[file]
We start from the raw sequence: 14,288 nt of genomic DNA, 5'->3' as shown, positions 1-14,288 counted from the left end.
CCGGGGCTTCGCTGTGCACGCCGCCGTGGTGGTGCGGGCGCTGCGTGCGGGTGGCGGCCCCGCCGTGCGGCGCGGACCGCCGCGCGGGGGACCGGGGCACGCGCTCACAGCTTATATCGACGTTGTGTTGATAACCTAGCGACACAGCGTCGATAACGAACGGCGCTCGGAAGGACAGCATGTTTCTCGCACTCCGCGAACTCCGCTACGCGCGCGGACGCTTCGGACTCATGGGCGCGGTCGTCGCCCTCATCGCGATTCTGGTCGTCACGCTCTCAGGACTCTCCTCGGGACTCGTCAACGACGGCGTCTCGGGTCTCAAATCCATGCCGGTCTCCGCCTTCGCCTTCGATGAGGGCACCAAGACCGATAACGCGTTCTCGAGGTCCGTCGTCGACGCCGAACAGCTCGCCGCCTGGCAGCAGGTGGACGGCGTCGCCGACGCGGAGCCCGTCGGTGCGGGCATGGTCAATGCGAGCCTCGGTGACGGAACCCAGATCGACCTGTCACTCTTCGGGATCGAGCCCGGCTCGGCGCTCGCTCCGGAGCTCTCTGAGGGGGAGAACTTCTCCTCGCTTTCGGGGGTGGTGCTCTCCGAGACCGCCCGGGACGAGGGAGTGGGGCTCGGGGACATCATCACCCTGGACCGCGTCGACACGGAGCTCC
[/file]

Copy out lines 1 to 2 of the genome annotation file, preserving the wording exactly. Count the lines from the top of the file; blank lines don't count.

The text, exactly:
We start from the raw sequence: 14,288 nt of genomic DNA, 5'->3' as shown, positions 1-14,288 counted from the left end.
CCGGGGCTTCGCTGTGCACGCCGCCGTGGTGGTGCGGGCGCTGCGTGCGGGTGGCGGCCCCGCCGTGCGGCGCGGACCGCCGCGCGGGGGACCGGGGCACGCGCTCACAGCTTATATCGACGTTGTGTTGATAACCTAGCGACACAGCGTCGATAACGAACGGCGCTCGGAAGGACAGCATGTTTCTCGCACTCCGCGAACTCCGCTACGCGCGCGGACGCTTCGGACTCATGGGCGCGGTCGTCGCCCTCATCGCGATTCTGGTCGTCACGCTCTCAGGACTCTCCTCGGGACTCGTCAACGACGGCGTCTCGGGTCTCAAATCCATGCCGGTCTCCGCCTTCGCCTTCGATGAGGGCACCAAGACCGATAACGCGTTCTCGAGGTCCGTCGTCGACGCCGAACAGCTCGCCGCCTGGCAGCAGGTGGACGGCGTCGCCGACGCGGAGCCCGTCGGTGCGGGCATGGTCAATGCGAGCCTCGGTGACGGAACCCAGATCGACCTGTCACTCTTCGGGATCGAGCCCGGCTCGGCGCTCGCTCCGGAGCTCTCTGAGGGGGAGAACTTCTCCTCGCTTTCGGGGGTGGTGCTCTCCGAGACCGCCCGGGACGAGGGAGTGGGGCTCGGGGACATCATCACCCTGGACCGCGTCGACACGGAGCTCC